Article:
- Spider-Man accuses Green Goblin of trying this during the "A Death in the Family" storyline, when Green Goblin puts Flash Thompson in a coma and then goes public with claims that Gwen Stacy died due to Spider-Man failing to safely catch her body when it fell off the bridge, and making claims of having sex with Gwen. We never find out from Norman if Spider-Man was right or not, though the ending implies that Norman has been/is contemplating when he opens his desk's drawer to reveal a gun in it.
- In The Ultimates volume 3, Hawkeye nearly goads Wolverine into killing him by shooting him from a short distance.
- There is a strong case to be made for Rorschach trying this in Watchmen. Alan Moore himself has stated that Rorschach had a king-sized death wish, and he knew that Dr. Manhattan would try to stop Rorschach from revealing the truth. Rorschach may not have engineered the scenario, but he willingly embraced death.
- Subverted in an issue of The Punisher, as after chasing the Big Bad all over the city, Frank finally cornered him, only to have probably the only thing close to an honest cop catch up and point a gun to HIS head. Frank ends the Mexican standoff by tossing the Big Bad his own gun. The Big Bad makes to shoot Frank, causing the cop to kill him instead.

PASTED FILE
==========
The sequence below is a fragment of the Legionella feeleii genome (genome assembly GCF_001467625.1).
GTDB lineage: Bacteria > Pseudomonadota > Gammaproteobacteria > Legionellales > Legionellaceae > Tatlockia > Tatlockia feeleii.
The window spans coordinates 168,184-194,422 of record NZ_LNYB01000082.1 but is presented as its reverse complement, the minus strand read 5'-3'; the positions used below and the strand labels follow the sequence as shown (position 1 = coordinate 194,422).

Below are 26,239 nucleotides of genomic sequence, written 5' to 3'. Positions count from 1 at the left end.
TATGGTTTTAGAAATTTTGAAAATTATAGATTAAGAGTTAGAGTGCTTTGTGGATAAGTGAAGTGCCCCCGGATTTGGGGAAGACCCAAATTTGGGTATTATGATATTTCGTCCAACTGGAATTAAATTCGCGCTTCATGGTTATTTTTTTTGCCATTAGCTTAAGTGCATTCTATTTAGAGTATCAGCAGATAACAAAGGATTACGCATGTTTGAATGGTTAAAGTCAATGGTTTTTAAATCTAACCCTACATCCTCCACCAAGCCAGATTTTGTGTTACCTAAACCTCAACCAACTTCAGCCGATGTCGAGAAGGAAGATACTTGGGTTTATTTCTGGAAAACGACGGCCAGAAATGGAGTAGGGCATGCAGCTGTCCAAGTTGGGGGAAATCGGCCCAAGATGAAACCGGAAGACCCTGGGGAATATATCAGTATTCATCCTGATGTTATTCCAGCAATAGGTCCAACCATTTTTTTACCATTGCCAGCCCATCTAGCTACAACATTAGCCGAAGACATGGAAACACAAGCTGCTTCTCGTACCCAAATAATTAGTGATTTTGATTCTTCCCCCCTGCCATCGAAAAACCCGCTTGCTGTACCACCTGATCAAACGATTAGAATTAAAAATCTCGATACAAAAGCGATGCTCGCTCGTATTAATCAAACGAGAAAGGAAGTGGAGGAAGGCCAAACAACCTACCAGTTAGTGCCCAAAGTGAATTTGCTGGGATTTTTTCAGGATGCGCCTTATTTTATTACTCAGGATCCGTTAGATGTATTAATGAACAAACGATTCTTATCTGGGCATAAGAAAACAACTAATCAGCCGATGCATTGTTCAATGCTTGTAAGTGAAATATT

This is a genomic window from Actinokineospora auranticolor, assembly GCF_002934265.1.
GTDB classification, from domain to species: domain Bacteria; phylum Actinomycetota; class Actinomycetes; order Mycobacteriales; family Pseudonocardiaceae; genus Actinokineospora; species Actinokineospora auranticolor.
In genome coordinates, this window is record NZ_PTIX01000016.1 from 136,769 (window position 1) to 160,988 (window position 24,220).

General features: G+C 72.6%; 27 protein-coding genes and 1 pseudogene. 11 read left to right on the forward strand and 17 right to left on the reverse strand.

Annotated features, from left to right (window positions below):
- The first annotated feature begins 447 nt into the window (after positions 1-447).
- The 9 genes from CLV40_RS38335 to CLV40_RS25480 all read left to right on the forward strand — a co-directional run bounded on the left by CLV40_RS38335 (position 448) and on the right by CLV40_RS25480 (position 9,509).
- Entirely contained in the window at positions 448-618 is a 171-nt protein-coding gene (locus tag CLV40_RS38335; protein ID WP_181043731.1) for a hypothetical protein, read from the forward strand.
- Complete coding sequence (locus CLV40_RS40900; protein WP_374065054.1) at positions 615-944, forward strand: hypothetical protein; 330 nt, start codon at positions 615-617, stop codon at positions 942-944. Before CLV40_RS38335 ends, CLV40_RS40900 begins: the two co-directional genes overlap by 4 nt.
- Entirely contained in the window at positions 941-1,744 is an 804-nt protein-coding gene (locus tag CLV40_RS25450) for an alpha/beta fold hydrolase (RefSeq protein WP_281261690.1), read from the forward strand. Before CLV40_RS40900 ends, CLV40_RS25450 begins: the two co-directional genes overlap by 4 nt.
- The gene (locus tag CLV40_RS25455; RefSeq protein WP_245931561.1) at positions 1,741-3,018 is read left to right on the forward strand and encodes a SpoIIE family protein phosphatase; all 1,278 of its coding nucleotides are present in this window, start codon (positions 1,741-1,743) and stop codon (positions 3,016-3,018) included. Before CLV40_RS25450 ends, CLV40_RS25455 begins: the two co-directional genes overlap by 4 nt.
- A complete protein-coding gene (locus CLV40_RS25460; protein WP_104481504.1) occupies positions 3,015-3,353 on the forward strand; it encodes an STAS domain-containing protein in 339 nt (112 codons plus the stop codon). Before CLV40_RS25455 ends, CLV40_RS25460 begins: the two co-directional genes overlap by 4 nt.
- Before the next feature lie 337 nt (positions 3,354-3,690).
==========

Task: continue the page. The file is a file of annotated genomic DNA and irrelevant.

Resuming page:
- The Cavalier (Hudson Pyle) does this in the Batman: Legends of the Dark Knight arc "Blades", purposely charging the cops and getting gunned down.
- In V for Vendetta, V corners Finch in a subway but allows the cop to shoot him a few times. But they both knew that if both sides actually tried to kill the other, V would have won with his throwing knives.
- Karolina attempted this in an early issue of Runaways, but it backfired. Trying to commit "suicide by vampire" when you're solar-powered just kills *the vampire*.
- The Joker attempts this in "The Last Laugh". However, he called it "Suicide by Super-Hero" since it was Nightwing.
- In Ultimate Spiderman Norman Osborn begs S.H.I.E.L.D. agents to kill him after he unthinkingly beats his own son to death as the Green Goblin.
- In the first Sin City story, it's implied that Marv tries this after his Roaring Rampage of Revenge is over, figuring that the Roarke family will kill him anyway. Cops do come and shoot him but he lives, only to face a Kangaroo Court. Marv doesn't care though, because at this point, he's already won.
- In "The Customer is Always Right", the main character has hired a hitman to kill her, so that she can avoid being tortured to death by a mobster ex-boyfriend.
- The Mighty Thor does this to The Sentry at the end of Siege after the pummeling he receives knocks him back into his normal persona. He begs Thor to kill him, but while Thor initially refuses, demanding justice, the reemergence of the Void forces Thor's hand and he blasts him with lightning.